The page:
It is the critical difference between nationalism and patriotism and misunderstanding of the definitions that still confuses many people as to whether to call themselves nationalists or patriots or both of them. The idea of “nation” or “nation-building” or “nation state” was a concept alien to the world until the struggles of people across European territories began to inspire others within and without the continent. It was during this time that the masses began to draw collective feeling of nationhood – that they belonged to an area with defined boundaries encompassing a population, majority of whom shared similar ideas and thoughts – and the ideas of equality, liberty, etc., began to take a comprehensible form. The idea of patriotism – the love for one’s own land and collective pride in its traditional and cultural values, was not foreign for the Indian subcontinent. Centuries of evolution of culture, language, art, religion, dance and architecture automatically, and passively, imbibed a sense of patriotism in the people of Indian subcontinent. This was further fueled by the dynastic rule in the subcontinent followed by the “pre-colonial” Mughal invasions, under which art and literature reached newer heights.
It was during the colonial rule in which the British directly interfered with the core economics and functionary of India, trying multiple routes to exploit India and its people of its riches, a strategy unlikely of the pre-colonial rule. The collective struggle against a common “enemy” lead to the rise of nationalist sentiments in India. The British brought the Western Education to India to serve the intended purpose of building local managers to serve the British administration, people aware of its know-how – this turned out to be a paradox! Access to western education brought with it the ideas of liberty, fraternity and equality – ideas which once formed the core of the French Revolution. These ideas helped create the necessary paradigm shift in the minds of people to realize the strength of unity and a common objective. Although, the admixture of past experiences of shared cultural and traditional values of the Indian subcontinent and the western notion of nationalism lead to a rise of nationalism radically different from the European type. This one was based on the belief of inclusion and accommodation of various sections of people- a trait which was absent in European-aggrandizing Nationalism. The testimony of this interim development can be the Karachi Congress Resolution of 1931 which included numerous resolutions still much relevant in the present times.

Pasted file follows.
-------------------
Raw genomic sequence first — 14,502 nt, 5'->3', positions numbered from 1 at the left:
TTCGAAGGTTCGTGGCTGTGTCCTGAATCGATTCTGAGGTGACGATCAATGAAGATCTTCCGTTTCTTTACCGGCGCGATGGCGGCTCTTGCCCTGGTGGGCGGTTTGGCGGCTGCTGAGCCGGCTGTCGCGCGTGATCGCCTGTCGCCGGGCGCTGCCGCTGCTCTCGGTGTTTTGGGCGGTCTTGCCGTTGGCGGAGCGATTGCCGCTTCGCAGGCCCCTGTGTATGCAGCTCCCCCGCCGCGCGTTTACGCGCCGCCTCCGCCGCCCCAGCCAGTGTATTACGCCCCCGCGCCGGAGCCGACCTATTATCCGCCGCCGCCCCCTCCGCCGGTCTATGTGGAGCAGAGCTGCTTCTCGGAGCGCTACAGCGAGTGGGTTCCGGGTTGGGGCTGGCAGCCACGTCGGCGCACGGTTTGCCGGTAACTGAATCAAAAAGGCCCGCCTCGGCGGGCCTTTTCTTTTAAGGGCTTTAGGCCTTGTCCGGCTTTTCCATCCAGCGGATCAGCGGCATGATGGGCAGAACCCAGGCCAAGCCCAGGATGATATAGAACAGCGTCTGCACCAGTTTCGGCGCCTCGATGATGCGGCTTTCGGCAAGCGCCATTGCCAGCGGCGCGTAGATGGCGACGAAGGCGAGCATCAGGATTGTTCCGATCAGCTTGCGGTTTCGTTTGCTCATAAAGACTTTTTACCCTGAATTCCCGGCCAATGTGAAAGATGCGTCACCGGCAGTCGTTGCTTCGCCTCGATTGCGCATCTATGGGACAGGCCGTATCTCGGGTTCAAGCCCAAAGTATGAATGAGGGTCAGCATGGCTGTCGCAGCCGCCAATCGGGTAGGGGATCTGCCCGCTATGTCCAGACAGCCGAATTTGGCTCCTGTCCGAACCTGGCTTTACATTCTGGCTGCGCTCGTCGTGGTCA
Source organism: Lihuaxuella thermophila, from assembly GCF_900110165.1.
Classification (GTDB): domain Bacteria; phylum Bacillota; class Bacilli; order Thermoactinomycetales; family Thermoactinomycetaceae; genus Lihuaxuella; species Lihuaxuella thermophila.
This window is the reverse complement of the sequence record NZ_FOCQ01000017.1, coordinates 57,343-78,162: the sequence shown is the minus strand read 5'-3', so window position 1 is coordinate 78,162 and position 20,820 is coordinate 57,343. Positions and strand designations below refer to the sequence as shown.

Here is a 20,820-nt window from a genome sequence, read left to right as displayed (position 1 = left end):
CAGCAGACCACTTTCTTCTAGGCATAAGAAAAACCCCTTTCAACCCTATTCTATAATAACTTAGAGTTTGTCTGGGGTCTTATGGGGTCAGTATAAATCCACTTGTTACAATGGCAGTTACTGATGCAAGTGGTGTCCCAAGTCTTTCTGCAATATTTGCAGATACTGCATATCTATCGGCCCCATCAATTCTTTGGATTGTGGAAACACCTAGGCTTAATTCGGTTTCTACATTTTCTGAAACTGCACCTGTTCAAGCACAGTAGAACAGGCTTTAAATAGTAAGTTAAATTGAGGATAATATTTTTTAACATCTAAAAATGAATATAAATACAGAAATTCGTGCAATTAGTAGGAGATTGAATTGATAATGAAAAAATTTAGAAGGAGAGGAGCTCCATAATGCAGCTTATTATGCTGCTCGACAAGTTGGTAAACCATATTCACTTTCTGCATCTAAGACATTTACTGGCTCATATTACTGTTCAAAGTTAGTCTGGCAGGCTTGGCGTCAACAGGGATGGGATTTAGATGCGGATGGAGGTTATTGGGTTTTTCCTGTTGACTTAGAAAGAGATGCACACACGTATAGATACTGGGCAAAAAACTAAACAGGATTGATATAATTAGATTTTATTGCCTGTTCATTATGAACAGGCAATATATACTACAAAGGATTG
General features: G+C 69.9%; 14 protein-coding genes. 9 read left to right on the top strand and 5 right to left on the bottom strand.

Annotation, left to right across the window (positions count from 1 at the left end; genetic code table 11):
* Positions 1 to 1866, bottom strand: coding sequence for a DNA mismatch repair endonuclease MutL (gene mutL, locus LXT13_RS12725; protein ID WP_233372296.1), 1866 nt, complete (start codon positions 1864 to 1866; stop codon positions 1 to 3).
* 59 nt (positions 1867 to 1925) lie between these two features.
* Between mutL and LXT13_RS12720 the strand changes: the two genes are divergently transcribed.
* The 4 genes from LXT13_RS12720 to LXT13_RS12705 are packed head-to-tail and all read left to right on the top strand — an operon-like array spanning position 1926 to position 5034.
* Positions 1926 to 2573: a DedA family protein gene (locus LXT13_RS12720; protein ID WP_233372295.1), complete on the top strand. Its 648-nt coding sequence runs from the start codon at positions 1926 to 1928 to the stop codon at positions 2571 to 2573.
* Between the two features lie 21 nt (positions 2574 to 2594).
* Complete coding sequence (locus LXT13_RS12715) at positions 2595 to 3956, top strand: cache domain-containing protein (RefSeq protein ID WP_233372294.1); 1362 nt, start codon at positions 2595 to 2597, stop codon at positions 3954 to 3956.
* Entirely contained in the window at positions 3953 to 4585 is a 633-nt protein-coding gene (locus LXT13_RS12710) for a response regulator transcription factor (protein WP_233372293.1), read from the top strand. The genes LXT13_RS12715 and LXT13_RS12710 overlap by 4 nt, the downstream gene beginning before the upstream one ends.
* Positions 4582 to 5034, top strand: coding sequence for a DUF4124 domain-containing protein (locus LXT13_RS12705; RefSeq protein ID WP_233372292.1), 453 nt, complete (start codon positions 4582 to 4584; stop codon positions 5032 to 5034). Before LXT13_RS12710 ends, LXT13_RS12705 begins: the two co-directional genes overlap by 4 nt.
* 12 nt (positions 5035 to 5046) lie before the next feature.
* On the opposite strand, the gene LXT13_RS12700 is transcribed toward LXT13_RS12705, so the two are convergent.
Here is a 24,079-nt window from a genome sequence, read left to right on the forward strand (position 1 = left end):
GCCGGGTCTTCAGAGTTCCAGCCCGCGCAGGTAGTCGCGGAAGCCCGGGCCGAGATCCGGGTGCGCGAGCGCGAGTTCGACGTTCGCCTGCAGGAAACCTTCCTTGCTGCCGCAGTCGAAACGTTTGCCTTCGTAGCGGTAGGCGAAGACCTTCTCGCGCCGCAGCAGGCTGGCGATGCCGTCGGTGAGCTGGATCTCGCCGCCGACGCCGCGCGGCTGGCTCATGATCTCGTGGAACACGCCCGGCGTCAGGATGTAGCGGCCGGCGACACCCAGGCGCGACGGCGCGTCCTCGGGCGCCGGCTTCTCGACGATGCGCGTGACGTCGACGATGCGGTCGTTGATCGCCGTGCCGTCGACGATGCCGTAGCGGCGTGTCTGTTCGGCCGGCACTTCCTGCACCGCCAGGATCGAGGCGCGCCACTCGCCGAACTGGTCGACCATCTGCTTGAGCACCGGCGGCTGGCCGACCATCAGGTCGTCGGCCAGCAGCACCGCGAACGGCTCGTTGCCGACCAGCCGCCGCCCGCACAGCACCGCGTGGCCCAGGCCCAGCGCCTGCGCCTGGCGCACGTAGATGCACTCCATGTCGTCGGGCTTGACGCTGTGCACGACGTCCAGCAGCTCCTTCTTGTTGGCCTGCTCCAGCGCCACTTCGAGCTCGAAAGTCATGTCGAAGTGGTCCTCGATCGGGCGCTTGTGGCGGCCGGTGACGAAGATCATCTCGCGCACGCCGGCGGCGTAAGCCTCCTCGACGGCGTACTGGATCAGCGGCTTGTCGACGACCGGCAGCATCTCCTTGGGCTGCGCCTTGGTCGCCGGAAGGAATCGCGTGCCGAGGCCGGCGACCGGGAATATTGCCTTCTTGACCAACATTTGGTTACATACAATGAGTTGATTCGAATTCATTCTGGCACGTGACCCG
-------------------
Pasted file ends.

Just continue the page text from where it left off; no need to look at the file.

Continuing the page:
Perhaps our Constitution makers realized the situations existing then and could foresee the problems of the present times. Through a number of meetings of the Constituent Assembly and carrying out extensive and exhaustive discussions over a period of years, they framed a Constitution which could stand strong with its core values as enshrined in the Preamble, still subject to amendments in keeping with the changing times. In view of the recent turmoil on the nature and form of nationalism and patriotism to be practiced arising because of incidents like suicide of Rohith Vemula, a Ph.D. scholar and a dalit student unable to receive studentship and an event in JNU commemorating execution of Afzal Guru, 2001 Parliament terrorist attack convict which was accompanied by alleged anti-India sloganeering by the university campus students, the whole nation seems to be caught in a web of ideological battles among various factions – the opposition accusing the government at the centre of imposing its Hindutva ideology and branding the defaulters as anti-national; institutions questioning the role of television and print media in shaping popular public opinion, etc. In my opinion, the only solution to end this problem is through more and more debates and discussions, for these, as is evident from the past, form the essence of a time-tested process known as democracy.